The "five-hole" is a nickname for the space between a goaltender's legs in ice hockey attributed to David Neal in 1980. If a player scores by shooting the puck into the goal between the goaltender's legs, he is said to have scored "through the five-hole," or to have "gone five-hole." The nickname can also be used in basketball, when a player throws a bounce pass that goes through a defender's legs. The term has been applied similarly in Association football referring to the "nutmeg."

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Ice hockey equipment

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Save (goaltender)

In ice hockey, a goaltender is credited with a save when they prevent a shot by the opponent from entering the net. A goaltender's efficiency in stopping shots, the save percentage, is calculated as a percentage of shots stopped divided by the total number of shots on goal. If a goaltender makes all the saves within a game it is called a shutout. In association football this is called a clean sheet.

Blocker (ice hockey)

The goalie blocker is a rectangular piece of equipment worn by ice and roller hockey goaltenders. It is generally worn on the dominant hand.

Protective equipment in gridiron football

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Trapper (ice hockey)

A trapper, also referred to as catch glove or simply glove, is a piece of equipment that an ice hockey goaltender wears on the non-dominant hand to assist in catching and stopping the puck.

Usage of personal protective equipment

The use of personal protective equipment (PPE) is inherent in the theory of universal precaution, which requires specialized clothing or equipment for the protection of individuals from hazard. The term is defined by the Occupational Safety and Health Administration (OSHA), which is responsible for PPE regulation, as the "equipment that protects employees from serious injury or illness resulting from contact with chemical, radiological, physical, electrical, mechanical, or other hazards." While there are common forms of PPEs such as gloves, eye shields, and respirators, the standard set in the OSHA definition indicates a wide coverage. This means that PPE involves a sizable range of equipment. There are several ways to classify them such as how gears could be physiological or environmental. The following list, however, sorts personal protective equipment according to function and body area.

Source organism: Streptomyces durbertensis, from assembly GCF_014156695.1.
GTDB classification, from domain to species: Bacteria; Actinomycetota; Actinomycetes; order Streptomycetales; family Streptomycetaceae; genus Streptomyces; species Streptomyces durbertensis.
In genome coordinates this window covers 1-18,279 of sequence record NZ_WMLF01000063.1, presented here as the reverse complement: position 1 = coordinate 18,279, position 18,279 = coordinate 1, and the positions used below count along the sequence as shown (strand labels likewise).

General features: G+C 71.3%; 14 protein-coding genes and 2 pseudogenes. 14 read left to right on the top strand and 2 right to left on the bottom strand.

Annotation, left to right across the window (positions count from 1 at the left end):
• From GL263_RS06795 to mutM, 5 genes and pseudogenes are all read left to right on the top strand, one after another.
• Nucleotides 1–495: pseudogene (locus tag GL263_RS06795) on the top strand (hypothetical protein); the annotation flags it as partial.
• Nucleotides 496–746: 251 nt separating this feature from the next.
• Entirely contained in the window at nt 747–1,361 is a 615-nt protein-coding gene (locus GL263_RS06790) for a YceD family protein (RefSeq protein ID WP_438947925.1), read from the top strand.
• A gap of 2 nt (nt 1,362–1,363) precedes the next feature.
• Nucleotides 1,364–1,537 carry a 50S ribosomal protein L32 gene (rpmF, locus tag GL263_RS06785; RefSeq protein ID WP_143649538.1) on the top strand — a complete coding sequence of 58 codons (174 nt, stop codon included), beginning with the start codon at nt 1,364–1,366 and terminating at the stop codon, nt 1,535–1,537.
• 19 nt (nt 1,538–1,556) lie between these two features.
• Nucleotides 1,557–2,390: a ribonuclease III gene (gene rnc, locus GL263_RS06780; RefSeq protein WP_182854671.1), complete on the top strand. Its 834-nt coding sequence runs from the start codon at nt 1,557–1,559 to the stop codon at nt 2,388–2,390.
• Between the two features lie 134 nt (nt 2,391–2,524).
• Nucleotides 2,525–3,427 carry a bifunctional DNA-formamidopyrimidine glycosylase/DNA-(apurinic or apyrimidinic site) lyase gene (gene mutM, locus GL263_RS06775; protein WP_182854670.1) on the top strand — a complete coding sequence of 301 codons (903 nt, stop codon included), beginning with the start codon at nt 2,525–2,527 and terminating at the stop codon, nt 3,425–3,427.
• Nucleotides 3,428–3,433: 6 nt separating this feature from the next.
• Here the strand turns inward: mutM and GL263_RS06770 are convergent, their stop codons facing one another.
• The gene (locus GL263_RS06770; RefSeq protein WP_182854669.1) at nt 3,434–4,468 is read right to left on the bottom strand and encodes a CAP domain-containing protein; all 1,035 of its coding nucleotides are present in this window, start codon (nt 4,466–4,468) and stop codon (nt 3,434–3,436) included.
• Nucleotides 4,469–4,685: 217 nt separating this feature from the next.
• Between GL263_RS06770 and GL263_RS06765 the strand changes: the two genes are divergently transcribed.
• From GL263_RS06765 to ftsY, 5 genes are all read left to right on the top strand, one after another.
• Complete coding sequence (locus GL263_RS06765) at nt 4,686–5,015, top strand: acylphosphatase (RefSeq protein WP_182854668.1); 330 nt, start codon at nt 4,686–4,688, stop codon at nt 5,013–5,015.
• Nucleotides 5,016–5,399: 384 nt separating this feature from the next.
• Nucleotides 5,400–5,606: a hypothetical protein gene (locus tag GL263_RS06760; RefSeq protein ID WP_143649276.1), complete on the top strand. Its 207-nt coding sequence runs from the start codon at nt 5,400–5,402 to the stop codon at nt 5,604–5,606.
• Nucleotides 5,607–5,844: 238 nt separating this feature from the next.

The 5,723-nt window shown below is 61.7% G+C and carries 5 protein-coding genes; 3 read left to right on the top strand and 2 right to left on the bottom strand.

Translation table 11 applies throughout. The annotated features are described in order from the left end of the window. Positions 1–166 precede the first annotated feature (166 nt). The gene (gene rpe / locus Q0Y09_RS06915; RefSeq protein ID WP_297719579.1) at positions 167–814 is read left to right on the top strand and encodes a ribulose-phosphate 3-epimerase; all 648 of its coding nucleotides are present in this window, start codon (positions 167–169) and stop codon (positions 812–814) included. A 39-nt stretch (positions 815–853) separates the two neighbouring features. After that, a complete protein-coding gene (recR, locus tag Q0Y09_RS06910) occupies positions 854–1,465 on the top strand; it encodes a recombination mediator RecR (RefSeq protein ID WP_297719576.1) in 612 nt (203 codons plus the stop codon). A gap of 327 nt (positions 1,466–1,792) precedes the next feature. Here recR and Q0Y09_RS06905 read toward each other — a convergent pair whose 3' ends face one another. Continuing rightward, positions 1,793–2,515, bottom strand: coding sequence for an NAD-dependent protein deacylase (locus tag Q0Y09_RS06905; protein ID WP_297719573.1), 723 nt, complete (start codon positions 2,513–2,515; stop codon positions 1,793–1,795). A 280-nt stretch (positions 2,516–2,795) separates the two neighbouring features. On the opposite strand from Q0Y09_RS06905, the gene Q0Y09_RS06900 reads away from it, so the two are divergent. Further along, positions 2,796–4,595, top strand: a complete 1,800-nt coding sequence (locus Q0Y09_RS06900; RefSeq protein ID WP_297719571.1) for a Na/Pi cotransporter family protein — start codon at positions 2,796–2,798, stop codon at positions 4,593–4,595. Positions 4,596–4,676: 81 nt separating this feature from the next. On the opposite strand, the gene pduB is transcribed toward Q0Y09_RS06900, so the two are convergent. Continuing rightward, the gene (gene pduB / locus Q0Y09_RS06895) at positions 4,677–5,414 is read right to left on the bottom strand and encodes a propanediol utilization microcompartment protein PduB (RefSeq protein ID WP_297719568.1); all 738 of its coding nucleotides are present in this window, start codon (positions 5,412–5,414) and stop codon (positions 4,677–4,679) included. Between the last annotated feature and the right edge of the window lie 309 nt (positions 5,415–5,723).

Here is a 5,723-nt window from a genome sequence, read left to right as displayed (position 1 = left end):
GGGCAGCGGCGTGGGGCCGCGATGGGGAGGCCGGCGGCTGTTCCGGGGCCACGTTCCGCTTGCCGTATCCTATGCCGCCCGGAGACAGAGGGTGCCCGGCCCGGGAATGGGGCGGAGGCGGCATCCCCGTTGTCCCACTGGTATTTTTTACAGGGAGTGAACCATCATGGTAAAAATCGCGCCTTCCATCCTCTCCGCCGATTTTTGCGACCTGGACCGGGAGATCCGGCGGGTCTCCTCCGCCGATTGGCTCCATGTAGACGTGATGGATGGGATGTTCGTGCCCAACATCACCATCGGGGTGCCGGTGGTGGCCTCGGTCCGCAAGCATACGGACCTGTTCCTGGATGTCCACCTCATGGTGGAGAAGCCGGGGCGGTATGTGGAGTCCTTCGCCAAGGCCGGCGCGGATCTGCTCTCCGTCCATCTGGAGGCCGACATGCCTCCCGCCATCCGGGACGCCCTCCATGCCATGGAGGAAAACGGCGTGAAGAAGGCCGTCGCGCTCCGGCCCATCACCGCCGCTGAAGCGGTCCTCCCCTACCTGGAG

Vaughn Hockey is a manufacturing company of ice hockey equipment founded in 1982 by company President Mike Vaughn.

Protective gear in sports

Personal protective equipment serves an integral role in maintaining the safety of an athlete participating in a sport. The usage and development of protective gear in sports has evolved through time, and continues to advance over time. Many sports league or professional sports mandate the provision and usage of protective gear for athletes in the sport. Usage of protective gear is also mandated in college athletics and occasionally in amateur sports.

Goaltender (box lacrosse) Person who blocks goal in box lacrosse

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  1. National Hockey League (2006). "Rule 21 - Goaltender's Equipment". Archived from the original on 2001-06-16. Retrieved 2008-09-22.
  2. International Ice Hockey Federation (2006). "IIHF Rule Book 2006-2010" . Retrieved 2008-09-22.
  3. "Goalkeeper's Equipment". USA Hockey Officiating Rulebook Mobile Site. Retrieved 2019-08-23.
  4. "Graphic: NHL goalie equipment through the years". Retrieved 2019-08-22.
  5. "Islanders Dipietro Dons Osgood's Old Mask To Protect Shattered Face". Retrieved 14 July 2016.